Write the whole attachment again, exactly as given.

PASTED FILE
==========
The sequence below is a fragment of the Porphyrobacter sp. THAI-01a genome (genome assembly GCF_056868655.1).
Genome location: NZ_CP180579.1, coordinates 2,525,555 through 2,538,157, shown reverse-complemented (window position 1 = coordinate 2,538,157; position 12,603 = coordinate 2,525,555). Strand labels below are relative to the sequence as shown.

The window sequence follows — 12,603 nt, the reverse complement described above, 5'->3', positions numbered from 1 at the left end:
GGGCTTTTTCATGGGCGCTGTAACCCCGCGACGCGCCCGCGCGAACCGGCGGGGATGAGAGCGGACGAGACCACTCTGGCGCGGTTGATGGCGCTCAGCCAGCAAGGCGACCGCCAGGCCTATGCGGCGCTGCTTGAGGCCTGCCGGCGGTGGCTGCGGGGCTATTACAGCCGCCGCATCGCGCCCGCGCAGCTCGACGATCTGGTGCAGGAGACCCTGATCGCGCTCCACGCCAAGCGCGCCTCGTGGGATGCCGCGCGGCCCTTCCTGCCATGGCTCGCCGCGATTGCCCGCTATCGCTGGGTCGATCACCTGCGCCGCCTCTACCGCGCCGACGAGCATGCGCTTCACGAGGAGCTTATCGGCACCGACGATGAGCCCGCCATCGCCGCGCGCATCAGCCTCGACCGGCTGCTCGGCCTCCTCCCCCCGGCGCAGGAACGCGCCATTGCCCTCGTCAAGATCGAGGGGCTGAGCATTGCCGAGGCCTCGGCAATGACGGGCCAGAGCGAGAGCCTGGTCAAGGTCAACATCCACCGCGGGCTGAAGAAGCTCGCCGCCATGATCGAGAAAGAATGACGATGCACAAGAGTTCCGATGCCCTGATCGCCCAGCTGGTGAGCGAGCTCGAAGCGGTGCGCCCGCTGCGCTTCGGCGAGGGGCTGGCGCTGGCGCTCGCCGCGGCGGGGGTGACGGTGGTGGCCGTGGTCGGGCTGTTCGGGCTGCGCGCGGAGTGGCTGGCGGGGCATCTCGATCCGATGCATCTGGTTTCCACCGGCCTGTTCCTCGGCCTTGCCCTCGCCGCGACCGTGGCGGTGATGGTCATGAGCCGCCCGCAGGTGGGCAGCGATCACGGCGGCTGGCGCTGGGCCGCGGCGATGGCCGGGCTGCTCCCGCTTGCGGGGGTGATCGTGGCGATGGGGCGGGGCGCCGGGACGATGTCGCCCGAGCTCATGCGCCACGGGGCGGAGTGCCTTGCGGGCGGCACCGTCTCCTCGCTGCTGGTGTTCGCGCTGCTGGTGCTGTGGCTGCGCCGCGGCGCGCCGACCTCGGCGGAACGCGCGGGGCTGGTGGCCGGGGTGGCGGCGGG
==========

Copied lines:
The sequence below is a fragment of the Porphyrobacter sp. THAI-01a genome (genome assembly GCF_056868655.1).
Genome location: NZ_CP180579.1, coordinates 2,525,555 through 2,538,157, shown reverse-complemented (window position 1 = coordinate 2,538,157; position 12,603 = coordinate 2,525,555). Strand labels below are relative to the sequence as shown.

The window sequence follows — 12,603 nt, the reverse complement described above, 5'->3', positions numbered from 1 at the left end:
GGGCTTTTTCATGGGCGCTGTAACCCCGCGACGCGCCCGCGCGAACCGGCGGGGATGAGAGCGGACGAGACCACTCTGGCGCGGTTGATGGCGCTCAGCCAGCAAGGCGACCGCCAGGCCTATGCGGCGCTGCTTGAGGCCTGCCGGCGGTGGCTGCGGGGCTATTACAGCCGCCGCATCGCGCCCGCGCAGCTCGACGATCTGGTGCAGGAGACCCTGATCGCGCTCCACGCCAAGCGCGCCTCGTGGGATGCCGCGCGGCCCTTCCTGCCATGGCTCGCCGCGATTGCCCGCTATCGCTGGGTCGATCACCTGCGCCGCCTCTACCGCGCCGACGAGCATGCGCTTCACGAGGAGCTTATCGGCACCGACGATGAGCCCGCCATCGCCGCGCGCATCAGCCTCGACCGGCTGCTCGGCCTCCTCCCCCCGGCGCAGGAACGCGCCATTGCCCTCGTCAAGATCGAGGGGCTGAGCATTGCCGAGGCCTCGGCAATGACGGGCCAGAGCGAGAGCCTGGTCAAGGTCAACATCCACCGCGGGCTGAAGAAGCTCGCCGCCATGATCGAGAAAGAATGACGATGCACAAGAGTTCCGATGCCCTGATCGCCCAGCTGGTGAGCGAGCTCGAAGCGGTGCGCCCGCTGCGCTTCGGCGAGGGGCTGGCGCTGGCGCTCGCCGCGGCGGGGGTGACGGTGGTGGCCGTGGTCGGGCTGTTCGGGCTGCGCGCGGAGTGGCTGGCGGGGCATCTCGATCCGATGCATCTGGTTTCCACCGGCCTGTTCCTCGGCCTTGCCCTCGCCGCGACCGTGGCGGTGATGGTCATGAGCCGCCCGCAGGTGGGCAGCGATCACGGCGGCTGGCGCTGGGCCGCGGCGATGGCCGGGCTGCTCCCGCTTGCGGGGGTGATCGTGGCGATGGGGCGGGGCGCCGGGACGATGTCGCCCGAGCTCATGCGCCACGGGGCGGAGTGCCTTGCGGGCGGCACCGTCTCCTCGCTGCTGGTGTTCGCGCTGCTGGTGCTGTGGCTGCGCCGCGGCGCGCCGACCTCGGCGGAACGCGCGGGGCTGGTGGCCGGGGTGGCGGCGGG